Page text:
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Football is nothing without fans and UFC doesn’t stop – things we learned from the sports weekend

While millions of football fans rejoiced at the return of the Bundesliga on Saturday, football wasn’t the only sport to make a comeback.

Rory McIlroy and Rickie Fowler were the ones involved in a Florida charity golf event on Sunday, while another UFC Fight Night took place in the same US state.

America also saw the return of NASCAR after a 10-week absence, while horse racing continued behind closed doors in France and Hong Kong.

Sport may finally begin to return after shutting down the coronavirus, but new rules, strict security measures and the absence of fans mean it’s very different from what we’re used to.

Here, Sports email elaborates on what we have learned from the sports weekend.

Dustin Johnson (left) and Rory McIlroy (right) took part in the return of golf to Florida on Sunday

Dustin Johnson (left) and Rory McIlroy (right) took part in the return of golf to Florida on Sunday

FOOTBALL IS NOTHING WITHOUT FANS

Once it was confirmed that the Bundesliga would return without fans, it was clear that the games would be played in a strange atmosphere.

However, it wasn’t until BT Sport’s report of Borussia Dortmund vs Schalke began to appreciate how important the role of supporters really is.

The Signal Iduna Park in Dortmund is normally packed with more than 80,000 people, with the famous Yellow Wall on Erling Haaland and Co.

And while the absence of fans didn’t seem to affect the hosts’ performance, as they had comfortable 4-0 winners over their rivals, the empty stadium was downright creepy.

Football is much more than just the game on the field. It’s about the passion, the noise, the reactions of players and fans. All that was lost over the weekend.

Erling Haaland (left) celebrates in an empty Signal Iduna Park after scoring against Schalke

Erling Haaland (left) celebrates in an empty Signal Iduna Park after scoring against Schalke

Erling Haaland (left) celebrates in an empty Signal Iduna Park after scoring against Schalke

It must be said that the quality of the football on show – at least from Dortmund – did not seem to be weakened by the forced coronavirus interruption, but that is only one element of the game.

Clubs in Germany – and around the world – need supporters to watch matches from a financial point of view, but it’s just as important for the sport’s reputation and appeal.

Haaland’s opening goal on Saturday should have been greeted with a deafening roar and jubilant scenes in the stands. Instead, we had silence and a strange, socially distant party.

This is necessarily evil if we want the Bundesliga and the other European top leagues to finish the season, but it is clear that every effort should be made to get the fans back into stadiums once it is safe to do so.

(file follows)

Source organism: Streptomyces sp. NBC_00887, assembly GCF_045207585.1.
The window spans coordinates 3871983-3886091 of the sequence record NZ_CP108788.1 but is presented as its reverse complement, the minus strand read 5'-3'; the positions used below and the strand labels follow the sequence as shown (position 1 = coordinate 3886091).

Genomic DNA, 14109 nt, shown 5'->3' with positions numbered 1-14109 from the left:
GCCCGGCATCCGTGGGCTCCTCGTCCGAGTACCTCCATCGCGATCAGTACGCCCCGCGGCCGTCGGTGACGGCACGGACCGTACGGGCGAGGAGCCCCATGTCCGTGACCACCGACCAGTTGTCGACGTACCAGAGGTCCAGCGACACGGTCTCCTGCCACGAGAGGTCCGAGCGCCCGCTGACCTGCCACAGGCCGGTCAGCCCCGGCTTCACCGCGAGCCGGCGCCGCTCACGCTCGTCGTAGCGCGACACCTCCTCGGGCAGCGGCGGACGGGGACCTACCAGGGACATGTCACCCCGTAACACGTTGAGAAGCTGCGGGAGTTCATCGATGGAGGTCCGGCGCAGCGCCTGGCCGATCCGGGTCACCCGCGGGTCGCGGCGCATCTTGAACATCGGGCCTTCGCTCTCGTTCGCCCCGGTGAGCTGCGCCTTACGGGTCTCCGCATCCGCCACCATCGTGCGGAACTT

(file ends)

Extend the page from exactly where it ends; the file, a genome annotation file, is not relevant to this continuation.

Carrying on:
Football is simply not football without them.

Clubs could be forced to play behind closed doors for several months by the corona virus

Clubs could be forced to play behind closed doors for several months by the corona virus

Clubs could be forced to play behind closed doors for several months by the corona virus

WAVE FANS GET TREATMENT

With the PGA and European Tours, plus the four majors and the Ryder Cup, to keep them entertained, golf fans wouldn’t normally care too much about a four-man charity event on a Sunday.

That was not the case on the weekend, however, as viewers tune in to their first live golf introduction to TaylorMade Driving Relief, a £ 3.3m Skins event featuring Rory McIlroy, Dustin Johnson, Rickie Fowler and Matt Wolff in 65 days .

The golf calendar has been decimated by the coronavirus crisis, with a number of events – including The Open – canceled and The Masters pushed back later in the year. There is also still uncertainty about the September Ryder Cup.

McIlroy plays out of a bunker during Sunday's TaylorMade Driving Relief event in Florida

McIlroy plays out of a bunker during Sunday's TaylorMade Driving Relief event in Florida

McIlroy plays out of a bunker during Sunday’s TaylorMade Driving Relief event in Florida

Sunday’s event gave golf-hungry viewers the chance to forget all about the issues and watch four of the world’s top players in a relaxed environment, all while raising money for charity.

Social media was buzzing with anticipation before the event started and it didn’t slow down, with fans thrilled to see McIlroy and Co swing a club again.

All four players carried their own bags for a change, and no fans were allowed on the Florida course, but the fact that the players were able to talk – and rib each other – added another dimension to Sky Sports coverage .